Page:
Saturday, January 08, 2005

Tsunami aftermath — the depraved face of humanity

—Miranda Husain

When various groups exploit mass-scale tragedy for their own opportunistic ends, we know we are confronting human nature in its most grotesque form. Rather than being isolated incidents, they represent an emerging pattern of human depravity

As the world continues bickering over whether or not the US has been stingy in its tsunami-relief donation, it seems to have paid little attention to the dark side of human nature emerging from the aftermath of devastation and destruction.

India, for example, has been boasting to the outside world that its 'go it alone' approach to relief operations inside the country have proved successful. Yet if we scratch just beneath the surface, reality shows itself to be of a different hue.

The BBC reported this week that operations to recover bodies from the Indian fishing village of Nagapattinam were given exclusively to the Dalits, the lowest of the low in India's caste system. With locals reportedly refusing to engage in the recovery mission, apparently too afraid of the risk of contagious disease and too overwhelmed by the stench of death, it was left to India's unfortunates to get their hands dirty — quite literally. Indeed during the first days of the operation, they worked without gloves, masks and sometimes even without shoes to recover the dead. Their reward -- An extra 50 cents a day and a meal!

Such incidents serve to deconstruct the notion of a human solidarity emerging from the ruins of devastation and suffering. For it seems that even a disaster such as this cannot shake the caste system that is woven tightly into the very fibre of the world's largest democracy. Instead of coming together to work for the common good, to unite in a common grief, the disaster has simply further consolidated India's social hierarchy.

India is not the only country to have shown its inhuman side in the aftermath of tragedy. In Sri Lanka, for example, where the tsunami has rendered nearly one million people homeless, a local women's group, Women and Media Collective, reported that women and girls seeking refuge at the various shelters set up throughout the country had been the victims of molestation and gang rapes.

Somehow such security violations of women and girls appear more shocking and barbaric than those carried out during a period of prolonged conflict. For even though such acts can never be tolerated, it is easier to understand them in the context of power relations. War is, after all, man-made disaster. A natural disaster is different. It knows nothing of power relations. It simply seeks to kill and devastate indiscriminately. And in a cruel twist of fate, peoples are rendered equal through their suffering and loss, with one's tragedy mirrored in the eyes of the other.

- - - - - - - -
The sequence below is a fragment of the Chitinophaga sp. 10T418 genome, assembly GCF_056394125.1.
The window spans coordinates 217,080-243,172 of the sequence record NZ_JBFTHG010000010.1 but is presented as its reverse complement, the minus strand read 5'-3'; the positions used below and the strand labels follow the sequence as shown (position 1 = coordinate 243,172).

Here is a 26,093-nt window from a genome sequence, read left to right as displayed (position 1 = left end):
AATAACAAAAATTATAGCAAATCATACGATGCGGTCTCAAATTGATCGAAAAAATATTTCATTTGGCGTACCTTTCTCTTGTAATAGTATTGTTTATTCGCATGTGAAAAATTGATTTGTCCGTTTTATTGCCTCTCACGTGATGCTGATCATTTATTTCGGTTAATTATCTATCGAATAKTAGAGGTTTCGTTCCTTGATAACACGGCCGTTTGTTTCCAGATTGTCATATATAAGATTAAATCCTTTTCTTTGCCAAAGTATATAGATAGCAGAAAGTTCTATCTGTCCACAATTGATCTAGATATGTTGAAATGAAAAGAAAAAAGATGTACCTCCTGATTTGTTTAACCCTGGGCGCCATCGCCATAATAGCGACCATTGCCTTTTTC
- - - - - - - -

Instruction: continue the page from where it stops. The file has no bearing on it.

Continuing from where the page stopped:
Thus when various groups show no hesitancy in exploiting mass-scale tragedy for their own opportunistic ends we know we are confronting human nature in its most grotesque form. For these are not isolated incidents that have been reported. Rather, they are the beginnings of an emerging pattern of human depravity.

In many affected areas, authorities believed that their primary challenge would be to ensure that aid reached those who needed it most. Yet they now realise that just as important is the need to step up security around makeshift shelters and hospitals to keep criminal gangs at bay and prevent them from preying on the most vulnerable and weak.

When 12-year-old Kristian Walker disappeared from his hospital bed in Thailand, hopes that he had been taken by a well-meaning individual who wanted to help him return to his native Sweden soon disappeared. The country had to finally acknowledge that there was a very real possibility that he had been abducted to be later sold on to sex trafficking rings.

The Indonesian government has suspended the transfer of any children below the age of 16 years from Aceh province, following reports of criminal gangs befriending orphaned children or those separated from their relatives to lure them into sex trafficking rings.

The UNICEF spokesman in Indonesia, John Budd, recently highlighted the growing problem, telling the BBC that there had been one confirmed case of a child being smuggled from Aceh province to the nearby city of Medan, as well as unconfirmed reports of up to 20 other children being taken to Malaysia and possibly hundreds to Jakarta. He said he had also been made aware of an SMS text message doing the rounds in different Asian countries, advertising the opportunity to buy 300 Aceh orphans.

Once again, western political commentators, outraged at the way the post-disaster scenario is emerging, have missed the point and channelled their anger at the wrong quarters.

Some have criticised western media for providing unbalanced coverage of the victims, claiming that undue emphasis has been placed on the fate of western tourists while that of hundreds of thousands of locals has been largely ignored, except in statistical terms. While there might be truth in this claim it hardly seems that, given the more pressing issues to address, now is the appropriate time to debate the matter.

George Monbiot, writing in The Guardian on January 4, has brought to people's attention the fact that the US donation of $350 million is no more than what the Bush administration would spend in a day and a half "blowing people to bits in Iraq". Certainly there is need to compare certain countries' war and aid budgets. Yet if we make this the central focus of current discourse, we will simply engage in a useless war of words, while the real suffering goes on, with stories untold.

Source: Daily Times, January 08, 2005


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